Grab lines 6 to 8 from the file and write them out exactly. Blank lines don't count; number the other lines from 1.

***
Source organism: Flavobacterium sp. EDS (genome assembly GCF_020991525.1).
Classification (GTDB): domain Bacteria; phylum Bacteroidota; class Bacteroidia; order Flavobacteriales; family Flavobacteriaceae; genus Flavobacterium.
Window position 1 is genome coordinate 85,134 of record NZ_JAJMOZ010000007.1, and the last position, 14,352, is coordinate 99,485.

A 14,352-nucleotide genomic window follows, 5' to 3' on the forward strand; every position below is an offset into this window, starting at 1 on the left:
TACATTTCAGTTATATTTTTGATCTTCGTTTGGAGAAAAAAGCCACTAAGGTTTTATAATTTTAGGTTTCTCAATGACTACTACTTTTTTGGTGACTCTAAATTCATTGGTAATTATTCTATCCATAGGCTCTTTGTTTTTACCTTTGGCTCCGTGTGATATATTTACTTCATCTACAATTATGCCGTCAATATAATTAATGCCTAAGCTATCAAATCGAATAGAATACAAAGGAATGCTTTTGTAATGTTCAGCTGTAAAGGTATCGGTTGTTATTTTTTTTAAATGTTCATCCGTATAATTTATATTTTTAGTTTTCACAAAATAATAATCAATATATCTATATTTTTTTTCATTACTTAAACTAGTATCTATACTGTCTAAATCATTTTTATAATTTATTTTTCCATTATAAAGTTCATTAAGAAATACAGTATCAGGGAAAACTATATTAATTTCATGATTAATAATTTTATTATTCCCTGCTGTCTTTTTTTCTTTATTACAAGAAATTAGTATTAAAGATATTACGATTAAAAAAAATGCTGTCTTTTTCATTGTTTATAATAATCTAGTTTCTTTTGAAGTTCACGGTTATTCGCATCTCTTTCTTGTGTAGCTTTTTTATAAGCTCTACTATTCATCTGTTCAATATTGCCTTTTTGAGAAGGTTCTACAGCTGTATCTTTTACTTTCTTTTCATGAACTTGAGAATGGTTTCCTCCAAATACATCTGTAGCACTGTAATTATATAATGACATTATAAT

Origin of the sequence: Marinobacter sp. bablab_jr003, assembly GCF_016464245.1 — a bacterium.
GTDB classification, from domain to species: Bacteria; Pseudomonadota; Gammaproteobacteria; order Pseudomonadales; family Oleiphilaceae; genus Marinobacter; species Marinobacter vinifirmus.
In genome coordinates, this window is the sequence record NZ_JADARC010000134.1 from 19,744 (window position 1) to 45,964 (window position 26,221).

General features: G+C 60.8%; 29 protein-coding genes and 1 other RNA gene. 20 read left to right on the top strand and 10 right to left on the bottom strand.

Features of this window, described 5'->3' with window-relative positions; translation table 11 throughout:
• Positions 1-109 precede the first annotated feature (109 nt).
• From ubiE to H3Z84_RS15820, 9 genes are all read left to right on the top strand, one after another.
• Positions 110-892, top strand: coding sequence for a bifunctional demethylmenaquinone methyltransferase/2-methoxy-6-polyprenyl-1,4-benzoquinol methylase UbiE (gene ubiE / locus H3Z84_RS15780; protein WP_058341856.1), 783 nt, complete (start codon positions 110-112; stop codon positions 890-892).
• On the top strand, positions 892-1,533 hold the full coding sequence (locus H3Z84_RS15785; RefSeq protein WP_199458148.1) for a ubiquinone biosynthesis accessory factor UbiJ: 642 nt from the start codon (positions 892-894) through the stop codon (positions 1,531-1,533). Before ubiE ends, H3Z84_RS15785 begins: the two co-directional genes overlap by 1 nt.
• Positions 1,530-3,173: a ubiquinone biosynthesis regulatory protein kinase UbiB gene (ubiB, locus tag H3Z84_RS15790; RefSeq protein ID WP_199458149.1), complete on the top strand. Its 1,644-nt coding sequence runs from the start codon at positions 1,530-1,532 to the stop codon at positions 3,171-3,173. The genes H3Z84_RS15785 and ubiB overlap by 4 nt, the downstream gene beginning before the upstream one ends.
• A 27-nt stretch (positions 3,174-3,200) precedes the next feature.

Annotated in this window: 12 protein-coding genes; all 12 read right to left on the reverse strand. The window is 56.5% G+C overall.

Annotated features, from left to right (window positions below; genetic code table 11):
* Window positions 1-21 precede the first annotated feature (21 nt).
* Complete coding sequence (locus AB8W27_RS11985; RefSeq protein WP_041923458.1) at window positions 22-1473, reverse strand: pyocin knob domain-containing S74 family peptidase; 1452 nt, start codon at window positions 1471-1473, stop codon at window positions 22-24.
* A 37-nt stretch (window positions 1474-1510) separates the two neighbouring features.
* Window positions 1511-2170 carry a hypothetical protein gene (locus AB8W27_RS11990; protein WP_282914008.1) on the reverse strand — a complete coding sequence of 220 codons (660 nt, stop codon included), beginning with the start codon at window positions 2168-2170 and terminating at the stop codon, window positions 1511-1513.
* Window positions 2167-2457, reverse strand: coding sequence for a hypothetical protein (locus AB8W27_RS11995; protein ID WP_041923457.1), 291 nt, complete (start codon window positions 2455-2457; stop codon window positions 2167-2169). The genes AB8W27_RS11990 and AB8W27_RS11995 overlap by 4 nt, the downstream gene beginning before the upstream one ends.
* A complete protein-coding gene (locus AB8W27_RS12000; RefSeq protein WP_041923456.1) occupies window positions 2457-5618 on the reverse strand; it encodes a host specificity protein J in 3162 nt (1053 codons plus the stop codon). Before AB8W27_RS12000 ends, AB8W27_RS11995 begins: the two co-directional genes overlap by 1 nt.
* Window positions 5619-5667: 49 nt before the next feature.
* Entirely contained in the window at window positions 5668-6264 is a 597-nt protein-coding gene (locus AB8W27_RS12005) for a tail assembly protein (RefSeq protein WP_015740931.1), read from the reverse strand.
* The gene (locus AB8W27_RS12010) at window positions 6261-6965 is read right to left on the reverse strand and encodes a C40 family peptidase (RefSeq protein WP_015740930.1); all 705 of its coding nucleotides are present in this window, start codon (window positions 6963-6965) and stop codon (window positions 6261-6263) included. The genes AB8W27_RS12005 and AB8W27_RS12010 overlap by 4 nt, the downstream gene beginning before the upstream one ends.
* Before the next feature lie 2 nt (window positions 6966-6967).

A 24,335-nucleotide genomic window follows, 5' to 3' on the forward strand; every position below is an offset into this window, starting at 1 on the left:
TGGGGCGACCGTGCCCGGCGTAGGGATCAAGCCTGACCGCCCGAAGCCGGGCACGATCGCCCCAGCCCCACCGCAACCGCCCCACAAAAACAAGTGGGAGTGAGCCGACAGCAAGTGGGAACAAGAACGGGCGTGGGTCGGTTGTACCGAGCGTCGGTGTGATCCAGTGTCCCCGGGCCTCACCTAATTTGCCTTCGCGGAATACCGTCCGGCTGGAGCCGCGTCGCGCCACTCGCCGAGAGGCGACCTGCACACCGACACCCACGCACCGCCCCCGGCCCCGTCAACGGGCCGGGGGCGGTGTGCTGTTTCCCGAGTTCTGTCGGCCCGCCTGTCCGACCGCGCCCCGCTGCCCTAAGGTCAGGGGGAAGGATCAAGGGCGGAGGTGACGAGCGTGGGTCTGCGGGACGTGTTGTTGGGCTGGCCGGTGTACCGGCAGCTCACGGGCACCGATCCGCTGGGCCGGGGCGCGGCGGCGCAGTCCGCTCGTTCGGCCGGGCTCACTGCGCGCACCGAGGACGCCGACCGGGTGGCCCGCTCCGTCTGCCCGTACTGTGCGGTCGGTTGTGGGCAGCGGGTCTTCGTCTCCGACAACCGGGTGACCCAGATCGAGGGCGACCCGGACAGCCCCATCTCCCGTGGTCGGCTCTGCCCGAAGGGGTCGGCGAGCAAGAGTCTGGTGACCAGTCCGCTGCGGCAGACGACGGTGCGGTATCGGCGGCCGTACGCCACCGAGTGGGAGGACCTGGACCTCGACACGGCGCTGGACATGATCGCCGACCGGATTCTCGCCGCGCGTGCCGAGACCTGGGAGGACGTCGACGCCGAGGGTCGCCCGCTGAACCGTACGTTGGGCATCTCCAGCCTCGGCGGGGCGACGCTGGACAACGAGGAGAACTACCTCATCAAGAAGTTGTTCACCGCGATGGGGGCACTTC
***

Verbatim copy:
Origin of the sequence: Marinobacter sp. bablab_jr003, assembly GCF_016464245.1 — a bacterium.
GTDB classification, from domain to species: Bacteria; Pseudomonadota; Gammaproteobacteria; order Pseudomonadales; family Oleiphilaceae; genus Marinobacter; species Marinobacter vinifirmus.
In genome coordinates, this window is the sequence record NZ_JADARC010000134.1 from 19,744 (window position 1) to 45,964 (window position 26,221).